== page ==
Analysis of seismo-acoustic emission from ice fracturing events during SIMI’94
Dudko, Yuriy V.
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In this thesis the analysis of natural ice events is carried out based on direct measurements of ice-borne seismo-acoustic waves generated by ice fracturing processes. A major reason for studying this phenomenon is that this acoustic emission is a significant contributor to Arctic ocean ambient noise. Also the Arctic contains rich mineral and oil resources and in order to design mining facilities able to withstand the harsh environmental conditions, we need to have a better understanding of the processes of sea ice mechanics. The data analyzed in this thesis were collected during the Sea Ice Mechanics Initiative SIMI’94 experiment which was carried out in the spring of 1994 in the Central Arctic. One of the contributions of this thesis was the determination of the polarization characteristics of elastic waves using multicomponent geophone data. Polarization methods are well known in seismology, but they have never been used for ice event data processing. In this work one of the polarization methods so called Motion Product Detector method has been successfully applied for localization of ice events and determination of polarization characteristics of elastic waves generated by fracturing events. This application demonstrates the feasibility of the polarization method for ice event data processing because it allows one to identify areas of high stress concentration and "hot spots" in ridge building process. The identification of source mechanisms is based on the radiation patterns of the events. This identification was carried out through the analysis of the seismo-acoustic emission of natural ice events in the ice sheet. Previous work on natural ice event identification was done indirectly by analyzing the acoustic energy radiated into the water through coupling from elastic energy in the ice sheet. After identification of the events, the estimation of the parameters of fault processes in Arctic ice is carried out. Stress drop, seismic moment and the type of ice fracture are determined using direct near-field measurements of seismo-acoustic signals generated by ice events. Estimated values of fracture parameters were in good agreement with previous work for marginal ice zone. During data processing the new phenomenon was discovered: "edge waves", which are waves propagating back and forth along a newly opened ice lead. These waves exhibit a quasi-periodic behavior suggesting some kind of stick-slip generation mechanism somewhere along the length of the lead. The propagation characteristics of these waves were determined using seismic wavenumber estimation techniques. In the low frequency limit the dispersion can be modeled approximately by an interaction at the lead edges of the lowest order, antisymmetric modes of the infinite plate.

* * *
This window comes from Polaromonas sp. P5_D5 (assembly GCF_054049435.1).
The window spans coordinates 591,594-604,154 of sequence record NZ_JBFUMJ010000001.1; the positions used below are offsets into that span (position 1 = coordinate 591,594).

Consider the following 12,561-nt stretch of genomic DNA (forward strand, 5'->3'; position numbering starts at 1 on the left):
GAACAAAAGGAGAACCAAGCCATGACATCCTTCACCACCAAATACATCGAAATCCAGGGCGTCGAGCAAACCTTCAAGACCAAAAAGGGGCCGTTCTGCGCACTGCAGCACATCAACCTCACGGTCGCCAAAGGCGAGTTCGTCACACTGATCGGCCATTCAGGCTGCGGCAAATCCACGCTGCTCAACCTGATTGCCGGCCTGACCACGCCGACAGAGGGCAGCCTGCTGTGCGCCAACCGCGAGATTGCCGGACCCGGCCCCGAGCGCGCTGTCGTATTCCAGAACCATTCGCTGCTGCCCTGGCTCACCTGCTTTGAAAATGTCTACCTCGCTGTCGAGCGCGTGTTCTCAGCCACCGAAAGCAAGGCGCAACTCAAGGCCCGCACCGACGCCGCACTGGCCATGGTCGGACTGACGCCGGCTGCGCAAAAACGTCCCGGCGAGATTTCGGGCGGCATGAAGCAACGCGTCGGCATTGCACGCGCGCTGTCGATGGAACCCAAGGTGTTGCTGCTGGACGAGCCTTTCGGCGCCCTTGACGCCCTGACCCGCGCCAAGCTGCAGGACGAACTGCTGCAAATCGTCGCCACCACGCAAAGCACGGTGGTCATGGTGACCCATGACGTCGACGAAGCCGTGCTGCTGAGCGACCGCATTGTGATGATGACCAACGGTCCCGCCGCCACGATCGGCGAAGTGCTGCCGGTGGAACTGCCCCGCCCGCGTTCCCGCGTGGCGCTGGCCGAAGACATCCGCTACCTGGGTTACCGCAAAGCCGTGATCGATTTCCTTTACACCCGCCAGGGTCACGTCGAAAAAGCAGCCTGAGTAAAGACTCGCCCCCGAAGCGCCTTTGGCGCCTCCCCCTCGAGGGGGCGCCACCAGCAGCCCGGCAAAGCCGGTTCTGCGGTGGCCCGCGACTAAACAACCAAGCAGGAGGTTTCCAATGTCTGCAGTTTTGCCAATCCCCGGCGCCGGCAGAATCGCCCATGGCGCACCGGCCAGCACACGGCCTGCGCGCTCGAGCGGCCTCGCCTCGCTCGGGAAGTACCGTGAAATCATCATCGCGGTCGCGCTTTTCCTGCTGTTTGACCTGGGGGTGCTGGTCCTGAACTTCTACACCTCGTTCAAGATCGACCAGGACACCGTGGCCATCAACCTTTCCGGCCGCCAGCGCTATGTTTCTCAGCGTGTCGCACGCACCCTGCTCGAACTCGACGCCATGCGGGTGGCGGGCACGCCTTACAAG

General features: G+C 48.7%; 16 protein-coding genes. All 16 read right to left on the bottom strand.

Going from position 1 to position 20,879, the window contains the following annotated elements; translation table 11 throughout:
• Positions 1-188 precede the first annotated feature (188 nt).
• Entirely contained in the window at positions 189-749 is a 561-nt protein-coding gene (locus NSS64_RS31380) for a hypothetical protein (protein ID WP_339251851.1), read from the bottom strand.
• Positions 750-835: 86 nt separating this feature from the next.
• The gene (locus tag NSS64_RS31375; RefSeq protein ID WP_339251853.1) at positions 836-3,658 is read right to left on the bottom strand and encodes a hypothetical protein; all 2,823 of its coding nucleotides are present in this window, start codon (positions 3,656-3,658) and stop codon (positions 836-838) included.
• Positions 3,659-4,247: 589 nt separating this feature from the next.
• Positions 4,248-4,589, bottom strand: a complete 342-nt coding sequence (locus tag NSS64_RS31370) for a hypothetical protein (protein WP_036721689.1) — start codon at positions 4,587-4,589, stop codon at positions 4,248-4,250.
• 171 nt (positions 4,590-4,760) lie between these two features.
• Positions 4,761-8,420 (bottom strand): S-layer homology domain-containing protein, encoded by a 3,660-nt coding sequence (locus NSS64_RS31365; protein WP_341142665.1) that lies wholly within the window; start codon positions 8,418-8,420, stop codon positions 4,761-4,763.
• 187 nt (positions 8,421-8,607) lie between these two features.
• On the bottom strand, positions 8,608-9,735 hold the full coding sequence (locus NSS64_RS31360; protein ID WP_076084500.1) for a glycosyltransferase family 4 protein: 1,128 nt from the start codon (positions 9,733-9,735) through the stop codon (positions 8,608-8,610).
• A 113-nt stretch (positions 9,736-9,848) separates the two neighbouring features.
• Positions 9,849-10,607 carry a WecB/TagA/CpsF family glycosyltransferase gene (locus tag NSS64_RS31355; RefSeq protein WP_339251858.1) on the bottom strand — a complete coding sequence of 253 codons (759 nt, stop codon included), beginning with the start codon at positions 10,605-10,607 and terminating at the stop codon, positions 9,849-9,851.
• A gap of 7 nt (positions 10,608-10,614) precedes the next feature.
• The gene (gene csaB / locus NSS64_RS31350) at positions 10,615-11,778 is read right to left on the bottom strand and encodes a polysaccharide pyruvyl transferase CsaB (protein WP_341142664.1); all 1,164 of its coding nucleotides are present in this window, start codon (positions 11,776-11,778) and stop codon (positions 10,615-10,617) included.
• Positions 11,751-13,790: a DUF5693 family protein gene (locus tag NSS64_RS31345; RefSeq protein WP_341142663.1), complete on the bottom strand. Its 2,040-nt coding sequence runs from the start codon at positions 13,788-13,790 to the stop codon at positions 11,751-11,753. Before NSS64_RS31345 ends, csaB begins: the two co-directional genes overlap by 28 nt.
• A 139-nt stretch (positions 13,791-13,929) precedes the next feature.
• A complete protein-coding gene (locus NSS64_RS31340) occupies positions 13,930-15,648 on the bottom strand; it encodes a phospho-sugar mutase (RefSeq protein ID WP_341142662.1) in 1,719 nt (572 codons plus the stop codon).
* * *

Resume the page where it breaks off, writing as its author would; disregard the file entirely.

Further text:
Submitted in partial fulfillment of the requirements for the degree of Doctor of Philosophy at the Massachusetts Institute of Technology and the Woods Hole Oceanographic Institution February 1999
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